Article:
- "How Feudal was Indian Feudalism?", Feudalism and Non-European Societies, ed., T. J. Byres, Harbans Mukhia, Routledge, London, 1985.
- "The Kali-Age: A Period of Social Crisis", Indian History and Thought (Essays in Honour of Arthur Llewellyn Basham), ed., S.N. Mukherjee, Calcutta, 1992, pp 186–203.
- "Material Progress, Taxation and State Formation in the Age of the Buddha", History and Culture (Dr. B.P. Sinha Felicitation Volume), ed., Bhagwant Sahai, Ramanand Vidya Bhawan, Delhi, 1987.
- "Rare Example of Dedication, A Tribute paid to Professor Radha Krishna Choudhary", Journal of Bihar Puravid Parishad (Chaudhary Commemoration Issue), VI and VIII, ed., Bhagwant Sahai, The Bihar Puravid Parishad, Patna, 1989.
- "A Tribute to Liugo Pio Tessitori", Liugo Pio Tessitori, ed., Carlo Dello Casa et al., Bresacisa, Paideia editrice, 1990.
- "Keynote Address" at the National Seminar, Department of Archaeology, University of Calcutta, in Historical Archaeology of India (A dialogue between Archaeologists and Historians), ed., Amita Ray and Samir Mukherjee, Books and Books, New Delhi, 1990, pp. 1–11.
- "A Tribute to Professor J.N.Sarkar", Studies in Cultural Development of India (Collection of Essays in Honour of Professor Jagdish Narayan Sarkar), ed., N.R. Ray and P.N. Chakrabarti, Punithi Pustak, Calcutta, 1991, pp. 12–13.
- "Urbanism in Early Historic India", The City in Indian History, ed. Indu Banga, Manohar Publications, New Delhi, 1991, pp. 9–18.
- "Freedom Struggle in Barauni in 1930", Alok Purush: Dr. A.K.Sen Smriti Grantha, ed., D.N. Sharma et al., Lekshakti Prakashan, Patna, 1989, pp. 73–81.
- "A.K.Sen: A Tribute", Alok Purush: Dr. A.K.Sen Smriti Grantha, ed., D.N. Sharma et al., Lekshakti Prakashan, Patna, 1989, pp. 73–81.
- "Basawon Sinha; A revolutionary patriot" Commemorative Volume, "He Humbled Pride", ed., Rita Sinha and R. Manikaran, Delhi (1999).
Papers and articles
- "Economic position of the Sudras in the Dharmasutras", Patna University Journal, vol. I, 1950.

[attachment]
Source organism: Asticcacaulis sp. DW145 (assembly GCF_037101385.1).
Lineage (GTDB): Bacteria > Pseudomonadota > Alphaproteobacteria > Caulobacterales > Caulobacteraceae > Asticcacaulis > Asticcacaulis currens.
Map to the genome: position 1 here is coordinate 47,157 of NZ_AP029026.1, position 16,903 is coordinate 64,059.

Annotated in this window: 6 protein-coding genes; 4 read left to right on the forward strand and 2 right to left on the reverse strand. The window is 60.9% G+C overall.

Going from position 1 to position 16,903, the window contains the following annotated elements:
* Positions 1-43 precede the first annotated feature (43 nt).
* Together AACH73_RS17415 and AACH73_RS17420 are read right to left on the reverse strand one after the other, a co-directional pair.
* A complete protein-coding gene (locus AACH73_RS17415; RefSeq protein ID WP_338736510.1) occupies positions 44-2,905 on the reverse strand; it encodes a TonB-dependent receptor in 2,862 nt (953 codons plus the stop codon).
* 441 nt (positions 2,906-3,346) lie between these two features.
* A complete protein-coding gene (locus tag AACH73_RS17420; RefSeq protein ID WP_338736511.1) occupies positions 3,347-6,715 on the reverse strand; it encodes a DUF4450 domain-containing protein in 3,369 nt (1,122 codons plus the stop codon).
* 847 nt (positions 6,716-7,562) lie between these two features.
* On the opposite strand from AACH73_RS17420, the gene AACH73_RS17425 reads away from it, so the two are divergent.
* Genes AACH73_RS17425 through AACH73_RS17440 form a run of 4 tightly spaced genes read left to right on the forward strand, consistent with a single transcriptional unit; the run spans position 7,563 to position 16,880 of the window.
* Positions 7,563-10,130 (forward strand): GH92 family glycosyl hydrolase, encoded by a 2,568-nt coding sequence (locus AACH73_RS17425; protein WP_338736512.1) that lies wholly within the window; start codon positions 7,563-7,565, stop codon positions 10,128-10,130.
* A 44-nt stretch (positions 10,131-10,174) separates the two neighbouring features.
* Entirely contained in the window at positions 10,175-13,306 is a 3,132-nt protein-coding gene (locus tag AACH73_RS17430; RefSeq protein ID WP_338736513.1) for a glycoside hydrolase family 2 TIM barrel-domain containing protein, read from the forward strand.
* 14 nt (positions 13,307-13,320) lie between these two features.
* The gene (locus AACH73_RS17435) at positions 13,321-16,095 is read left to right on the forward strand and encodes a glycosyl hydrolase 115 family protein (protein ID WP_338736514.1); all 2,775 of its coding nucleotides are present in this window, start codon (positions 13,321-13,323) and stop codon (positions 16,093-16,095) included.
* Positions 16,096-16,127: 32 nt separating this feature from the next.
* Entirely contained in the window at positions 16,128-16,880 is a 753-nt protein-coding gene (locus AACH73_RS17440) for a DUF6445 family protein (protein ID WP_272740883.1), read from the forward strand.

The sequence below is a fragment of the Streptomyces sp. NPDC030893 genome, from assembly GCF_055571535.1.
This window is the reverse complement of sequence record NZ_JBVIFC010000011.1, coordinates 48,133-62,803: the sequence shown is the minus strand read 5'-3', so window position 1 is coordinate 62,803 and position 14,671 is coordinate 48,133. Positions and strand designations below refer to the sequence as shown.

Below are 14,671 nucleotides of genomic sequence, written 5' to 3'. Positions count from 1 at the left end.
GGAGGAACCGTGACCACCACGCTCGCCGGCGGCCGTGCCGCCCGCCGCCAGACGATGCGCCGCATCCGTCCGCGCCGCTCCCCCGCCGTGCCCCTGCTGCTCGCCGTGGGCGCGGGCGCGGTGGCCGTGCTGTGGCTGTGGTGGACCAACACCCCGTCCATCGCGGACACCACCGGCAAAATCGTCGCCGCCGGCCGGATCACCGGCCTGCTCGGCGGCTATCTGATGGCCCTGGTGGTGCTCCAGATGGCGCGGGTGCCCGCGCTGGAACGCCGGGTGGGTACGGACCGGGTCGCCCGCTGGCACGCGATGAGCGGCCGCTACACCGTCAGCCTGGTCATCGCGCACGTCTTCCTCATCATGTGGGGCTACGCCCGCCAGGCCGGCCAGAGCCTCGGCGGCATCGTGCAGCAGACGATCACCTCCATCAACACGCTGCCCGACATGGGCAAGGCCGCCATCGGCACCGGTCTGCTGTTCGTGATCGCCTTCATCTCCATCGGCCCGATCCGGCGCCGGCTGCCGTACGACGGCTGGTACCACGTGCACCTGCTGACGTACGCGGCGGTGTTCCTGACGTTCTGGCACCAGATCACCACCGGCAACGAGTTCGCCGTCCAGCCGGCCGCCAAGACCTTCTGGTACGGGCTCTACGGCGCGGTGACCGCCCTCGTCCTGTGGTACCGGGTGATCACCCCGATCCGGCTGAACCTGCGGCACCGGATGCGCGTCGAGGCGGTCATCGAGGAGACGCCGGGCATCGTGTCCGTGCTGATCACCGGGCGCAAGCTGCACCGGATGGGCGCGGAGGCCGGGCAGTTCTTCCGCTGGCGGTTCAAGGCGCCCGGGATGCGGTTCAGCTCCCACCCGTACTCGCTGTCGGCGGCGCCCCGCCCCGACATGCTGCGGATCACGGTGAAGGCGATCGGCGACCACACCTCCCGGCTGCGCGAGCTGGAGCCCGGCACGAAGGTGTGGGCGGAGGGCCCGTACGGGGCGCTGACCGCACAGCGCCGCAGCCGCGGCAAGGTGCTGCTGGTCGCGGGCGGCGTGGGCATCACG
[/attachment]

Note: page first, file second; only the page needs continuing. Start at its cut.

- "Social position of the Sudras in the Dharmasutras", Current Studies, I, no. 1.
- "Prachina Bharatiya Sahitya mein Stri aur Shudra ke Sammilita Ullekha", JBRS, XXXVI (iii–iv), 1950, pp. 183–91.
- "Manu aur Yajnavalkaya mein Sudron ki Rajnitika aur Kanuni avastha", Sahitya, Journal of the Bihar Hindi Sahitya Sammelan, no.1, 1950.
- "Manu aur Yajnavalkaya mein Sudron ki Samajik avastha", Sahitya, Journal of the Bihar Hindi Sahitya Sammelan, no.2, 1950.
- "Manu aur Yajnavalkaya mein Sudron ki Arthik avastha", Sahitya, Journal of the Bihar Hindi Sahitya Sammelan, no.3, 1950.
- "Role of Property, Family and Caste in the Origin of the State in Ancient India", PIHC, 14th session, Jaipur, 1951, pp. 45–52, Also in JBRS, XXXVIII (i), 1952, pp. 117–133.
- "The Vidhatha", PIHC, 15th Session, Gwalior, 1952, pp. 85–91. Also published as "Vidhatha: The Earliest Folk Assembly of the Indi-Aryans", JBRS, XXXVIII (iii–iv), 1952, pp. 429–48.
- "Politico-Legal Aspects of the Caste System (600 BC – 500 AD)", JBRS, xxxix (III), 1953, PP. 306–330.
- "Superstition and politics in the Arthashastra of Kautilya", JBRS, XL (iii), 1954, pp. 223–231.
- "The Vedic Gana and the origin of the Post-Vedic Republics", JBRS, XXXIX(iv), 1953, pp. 413–426.
- "Caste and Marriage in Ancient India" JBRS, XXI(i), 1954, pp. 39–54.
- "Ideological background of research works on Ancient Indian Polity", Patna University Journal, VII, 1954.
- "Traces of promiscuity in Ancient Indian Society", PIHC, 19th Session, Agra, 1956, pp. 153–157.
- "Some Economic aspects of the Caste system in Ancient India", correspondence with Dr. D.C. Sirkar, Current Studies, no.3.
- "Irrigation in Northern India during the post-Maurya period c. 200 BC – C. AD 200", PIHC, 20th Session, Anand, 1957.
- "Notes on land revenue system in pre-Maurya period (600–300 BC)", Proceedings of the All India Oriental Conference, 1957, also in the Bulletin of the G.D. College, Begusarai.
- "Kusana Polity", PIHC, 21st session, Trivendrum, 1958. Also in JBRS, XLII (iii–iv), 1957, p. 188f.
- "The Origins of Feudalism in India (AD 400–650)", JESHO, 1, 1958, pp. 279–328.
- "A survey of land system in India from c. 200 BC to AD 650", JBRS, XLIV(iv), 1958, pp 225–34.
- "Gaps in non-political history of northern India (500–1200)", JBRS, XLV(iv), 1959, pp. 261–264, Hindi translation entitled "Uttara Bharat ke Rajnitikettar itihas mein antaral" by Rajendra Ram in Parishad Patrika, Varsha 7, Anka 4 (1968), pp. 30–36.
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- "Land System in Medieval Orissa, c 750–1200", PIHC, 23rd Session, Aligarh, part I, 1960, pp. 89–96.